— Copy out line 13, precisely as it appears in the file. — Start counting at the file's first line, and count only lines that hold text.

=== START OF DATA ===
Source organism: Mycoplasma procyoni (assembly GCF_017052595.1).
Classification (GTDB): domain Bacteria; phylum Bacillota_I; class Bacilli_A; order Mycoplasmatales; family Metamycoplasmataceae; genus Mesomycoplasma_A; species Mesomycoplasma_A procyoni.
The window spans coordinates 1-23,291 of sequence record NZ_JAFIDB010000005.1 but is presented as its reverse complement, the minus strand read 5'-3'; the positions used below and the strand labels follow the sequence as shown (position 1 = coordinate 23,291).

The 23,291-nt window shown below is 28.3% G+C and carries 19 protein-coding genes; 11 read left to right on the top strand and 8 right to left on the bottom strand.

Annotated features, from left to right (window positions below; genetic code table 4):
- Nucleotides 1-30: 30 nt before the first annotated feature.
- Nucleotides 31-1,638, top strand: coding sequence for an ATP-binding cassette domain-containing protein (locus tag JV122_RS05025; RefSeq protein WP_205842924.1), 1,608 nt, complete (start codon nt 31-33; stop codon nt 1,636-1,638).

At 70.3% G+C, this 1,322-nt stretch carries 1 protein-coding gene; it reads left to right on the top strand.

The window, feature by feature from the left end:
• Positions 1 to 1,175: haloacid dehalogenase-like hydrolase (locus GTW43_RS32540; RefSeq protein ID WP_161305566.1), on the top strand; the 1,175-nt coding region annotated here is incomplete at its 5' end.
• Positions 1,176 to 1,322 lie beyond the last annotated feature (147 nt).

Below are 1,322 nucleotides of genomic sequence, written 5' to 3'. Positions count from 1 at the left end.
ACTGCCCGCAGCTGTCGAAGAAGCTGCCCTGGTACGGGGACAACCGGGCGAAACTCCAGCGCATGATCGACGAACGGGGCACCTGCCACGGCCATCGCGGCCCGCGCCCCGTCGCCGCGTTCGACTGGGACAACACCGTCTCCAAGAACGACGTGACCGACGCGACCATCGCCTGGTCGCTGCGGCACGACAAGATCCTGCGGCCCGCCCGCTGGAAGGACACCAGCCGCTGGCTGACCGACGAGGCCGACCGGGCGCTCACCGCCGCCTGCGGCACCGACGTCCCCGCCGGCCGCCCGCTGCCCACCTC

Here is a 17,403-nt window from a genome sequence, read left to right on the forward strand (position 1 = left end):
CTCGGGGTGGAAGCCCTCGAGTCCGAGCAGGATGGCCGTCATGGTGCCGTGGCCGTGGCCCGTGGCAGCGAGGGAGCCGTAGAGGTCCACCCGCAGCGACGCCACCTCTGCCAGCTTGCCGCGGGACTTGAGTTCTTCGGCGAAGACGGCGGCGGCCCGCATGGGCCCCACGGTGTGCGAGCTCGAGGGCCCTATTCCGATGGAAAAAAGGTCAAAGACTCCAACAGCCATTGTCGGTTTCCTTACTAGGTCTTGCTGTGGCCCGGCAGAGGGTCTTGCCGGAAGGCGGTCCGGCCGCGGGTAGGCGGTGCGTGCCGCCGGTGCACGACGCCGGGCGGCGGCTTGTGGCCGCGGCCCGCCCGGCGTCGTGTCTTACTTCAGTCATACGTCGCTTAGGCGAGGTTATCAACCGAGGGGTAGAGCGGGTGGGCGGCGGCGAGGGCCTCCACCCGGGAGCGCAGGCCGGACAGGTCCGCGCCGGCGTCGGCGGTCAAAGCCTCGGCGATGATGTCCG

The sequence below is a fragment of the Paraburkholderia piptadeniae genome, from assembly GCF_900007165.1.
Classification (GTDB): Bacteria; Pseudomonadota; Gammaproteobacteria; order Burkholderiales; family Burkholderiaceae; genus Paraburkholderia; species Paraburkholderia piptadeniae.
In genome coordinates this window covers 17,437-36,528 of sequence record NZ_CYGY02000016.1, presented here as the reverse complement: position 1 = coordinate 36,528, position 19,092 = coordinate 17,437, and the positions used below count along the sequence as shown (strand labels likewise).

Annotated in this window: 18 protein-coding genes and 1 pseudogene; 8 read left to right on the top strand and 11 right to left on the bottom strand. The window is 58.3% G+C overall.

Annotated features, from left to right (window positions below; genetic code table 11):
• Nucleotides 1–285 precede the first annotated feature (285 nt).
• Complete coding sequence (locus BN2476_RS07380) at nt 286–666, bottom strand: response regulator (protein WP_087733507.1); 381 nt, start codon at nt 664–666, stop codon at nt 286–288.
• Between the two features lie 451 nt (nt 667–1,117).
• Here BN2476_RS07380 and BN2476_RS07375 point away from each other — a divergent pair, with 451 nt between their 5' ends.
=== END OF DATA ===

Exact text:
ACTGCCCGCAGCTGTCGAAGAAGCTGCCCTGGTACGGGGACAACCGGGCGAAACTCCAGCGCATGATCGACGAACGGGGCACCTGCCACGGCCATCGCGGCCCGCGCCCCGTCGCCGCGTTCGACTGGGACAACACCGTCTCCAAGAACGACGTGACCGACGCGACCATCGCCTGGTCGCTGCGGCACGACAAGATCCTGCGGCCCGCCCGCTGGAAGGACACCAGCCGCTGGCTGACCGACGAGGCCGACCGGGCGCTCACCGCCGCCTGCGGCACCGACGTCCCCGCCGGCCGCCCGCTGCCCACCTC